In preparing for this, boards should note that the combined effect of the SEC proposals may be that boards are increasingly composed of directors with the specific expertise desired by the government, rather than an emphasis on wisdom, general business experience or acumen. Boards should consider how best to implement these requirements and how they might impact the way their board is constituted and how it functions. As boards consider how best to comply, they could initiate searches for cybersecurity and environmental experts, who will likely be in demand under the new regime. Boards could also try to enhance the knowledge of existing directors through training. Some boards may choose instead not to seek these specific technical skills, but to engage third-party experts who can assist the board in its oversight responsibilities.
Boards should also determine how to adjust their oversight responsibilities to accommodate the new mandates. They must consider whether additional meetings may be necessary (and, if so, how many) to do this work in an already crowded board calendar. Directors should consider creating specific management positions to assist them in formalizing climate and cyber risk analysis as part of the company’s overall business strategy.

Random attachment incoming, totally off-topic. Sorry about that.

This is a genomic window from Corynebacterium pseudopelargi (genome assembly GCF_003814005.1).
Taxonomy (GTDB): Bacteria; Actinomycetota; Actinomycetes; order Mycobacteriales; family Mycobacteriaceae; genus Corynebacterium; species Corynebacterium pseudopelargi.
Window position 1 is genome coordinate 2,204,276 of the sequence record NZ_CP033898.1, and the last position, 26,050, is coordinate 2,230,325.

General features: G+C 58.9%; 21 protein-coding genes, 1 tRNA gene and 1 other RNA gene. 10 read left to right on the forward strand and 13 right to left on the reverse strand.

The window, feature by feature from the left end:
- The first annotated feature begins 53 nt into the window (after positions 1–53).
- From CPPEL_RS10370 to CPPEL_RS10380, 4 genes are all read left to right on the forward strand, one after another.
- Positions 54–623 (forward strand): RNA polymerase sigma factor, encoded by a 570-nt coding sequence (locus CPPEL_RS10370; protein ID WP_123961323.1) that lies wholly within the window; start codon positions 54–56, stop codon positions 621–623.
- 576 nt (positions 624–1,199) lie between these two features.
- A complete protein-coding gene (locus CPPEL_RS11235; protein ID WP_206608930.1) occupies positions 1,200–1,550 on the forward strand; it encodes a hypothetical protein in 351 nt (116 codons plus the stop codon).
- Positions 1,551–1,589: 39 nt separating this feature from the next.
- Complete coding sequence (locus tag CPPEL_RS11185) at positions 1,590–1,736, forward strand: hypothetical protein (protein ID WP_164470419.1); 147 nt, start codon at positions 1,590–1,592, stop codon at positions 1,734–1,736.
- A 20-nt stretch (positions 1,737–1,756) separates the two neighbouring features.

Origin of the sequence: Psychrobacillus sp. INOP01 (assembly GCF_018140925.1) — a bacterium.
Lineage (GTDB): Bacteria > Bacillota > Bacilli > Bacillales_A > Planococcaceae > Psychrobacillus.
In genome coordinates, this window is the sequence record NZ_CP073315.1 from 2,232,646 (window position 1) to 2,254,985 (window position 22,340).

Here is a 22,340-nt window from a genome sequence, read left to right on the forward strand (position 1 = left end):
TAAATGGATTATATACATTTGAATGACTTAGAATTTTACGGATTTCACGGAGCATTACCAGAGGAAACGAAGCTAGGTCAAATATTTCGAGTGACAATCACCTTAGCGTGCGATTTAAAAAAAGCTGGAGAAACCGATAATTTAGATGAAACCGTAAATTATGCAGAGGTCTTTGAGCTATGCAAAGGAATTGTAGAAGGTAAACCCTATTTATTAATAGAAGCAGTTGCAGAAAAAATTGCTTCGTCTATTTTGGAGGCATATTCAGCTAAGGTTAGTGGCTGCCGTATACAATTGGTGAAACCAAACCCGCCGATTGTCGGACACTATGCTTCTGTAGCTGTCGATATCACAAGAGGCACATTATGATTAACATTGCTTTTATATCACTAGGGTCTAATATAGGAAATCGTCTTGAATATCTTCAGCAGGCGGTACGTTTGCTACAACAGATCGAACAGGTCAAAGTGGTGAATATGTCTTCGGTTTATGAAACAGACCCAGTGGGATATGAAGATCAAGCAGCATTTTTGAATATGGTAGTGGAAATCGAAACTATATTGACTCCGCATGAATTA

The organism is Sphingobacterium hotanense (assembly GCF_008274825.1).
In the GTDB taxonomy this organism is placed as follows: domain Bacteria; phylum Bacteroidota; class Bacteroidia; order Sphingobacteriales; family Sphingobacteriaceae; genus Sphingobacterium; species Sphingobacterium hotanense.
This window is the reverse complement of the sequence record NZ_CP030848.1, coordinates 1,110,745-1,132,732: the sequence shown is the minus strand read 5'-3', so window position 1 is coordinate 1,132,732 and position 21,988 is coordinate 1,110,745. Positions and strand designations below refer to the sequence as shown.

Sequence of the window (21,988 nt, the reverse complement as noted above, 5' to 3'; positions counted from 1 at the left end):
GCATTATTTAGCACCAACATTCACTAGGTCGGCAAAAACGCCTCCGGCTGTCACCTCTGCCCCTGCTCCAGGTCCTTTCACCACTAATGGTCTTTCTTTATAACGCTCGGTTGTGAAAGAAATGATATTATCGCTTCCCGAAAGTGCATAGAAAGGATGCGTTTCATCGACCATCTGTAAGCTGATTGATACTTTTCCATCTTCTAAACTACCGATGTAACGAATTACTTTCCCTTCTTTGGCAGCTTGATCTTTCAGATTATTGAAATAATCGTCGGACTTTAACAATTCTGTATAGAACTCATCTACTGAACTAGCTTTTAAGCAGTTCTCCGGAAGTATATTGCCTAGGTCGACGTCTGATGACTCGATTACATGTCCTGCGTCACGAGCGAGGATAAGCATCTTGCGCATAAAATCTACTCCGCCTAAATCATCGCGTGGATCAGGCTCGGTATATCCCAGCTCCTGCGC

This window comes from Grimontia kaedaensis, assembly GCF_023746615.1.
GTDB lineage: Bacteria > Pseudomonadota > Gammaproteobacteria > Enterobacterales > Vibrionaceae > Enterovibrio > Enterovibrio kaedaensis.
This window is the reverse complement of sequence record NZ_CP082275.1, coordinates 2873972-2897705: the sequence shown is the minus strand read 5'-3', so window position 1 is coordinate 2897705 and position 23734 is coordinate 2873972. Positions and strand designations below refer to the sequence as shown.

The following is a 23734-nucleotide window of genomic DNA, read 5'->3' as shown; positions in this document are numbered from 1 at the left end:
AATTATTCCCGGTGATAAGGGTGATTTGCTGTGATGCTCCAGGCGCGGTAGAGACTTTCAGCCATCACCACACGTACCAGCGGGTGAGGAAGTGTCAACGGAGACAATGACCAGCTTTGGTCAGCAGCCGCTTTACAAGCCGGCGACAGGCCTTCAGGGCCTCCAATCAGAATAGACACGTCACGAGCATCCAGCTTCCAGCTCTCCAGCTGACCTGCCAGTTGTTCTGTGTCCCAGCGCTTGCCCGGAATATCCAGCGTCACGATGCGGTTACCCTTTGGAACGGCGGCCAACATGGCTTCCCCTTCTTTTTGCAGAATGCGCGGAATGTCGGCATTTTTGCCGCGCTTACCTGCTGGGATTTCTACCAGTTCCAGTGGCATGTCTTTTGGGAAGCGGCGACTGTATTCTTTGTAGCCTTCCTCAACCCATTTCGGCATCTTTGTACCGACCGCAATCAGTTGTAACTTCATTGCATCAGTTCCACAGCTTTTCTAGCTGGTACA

The SEC’s proposed rules may certainly change before adoption, and may likely be challenged in court, but the impetus behind these proposals is real. Investors, both individual and institutional, have demonstrated significant and sustained interest in climate change, cybersecurity and other ESG-related issues. Although the proposals are framed as disclosure requirements, they are designed to impact corporate behavior, including that of board members. Boards and their advisors should plan now for how best to respond to the proposed rules and, in the case of the climate-related rules, to the broader social forces driving them.
Doug Raymond is a partner at the law firm of Faegre Drinker Biddle & Reath LLP (www.faegredrinker.com). He can be reached at email@example.com. Jason Tian assisted in preparing this column.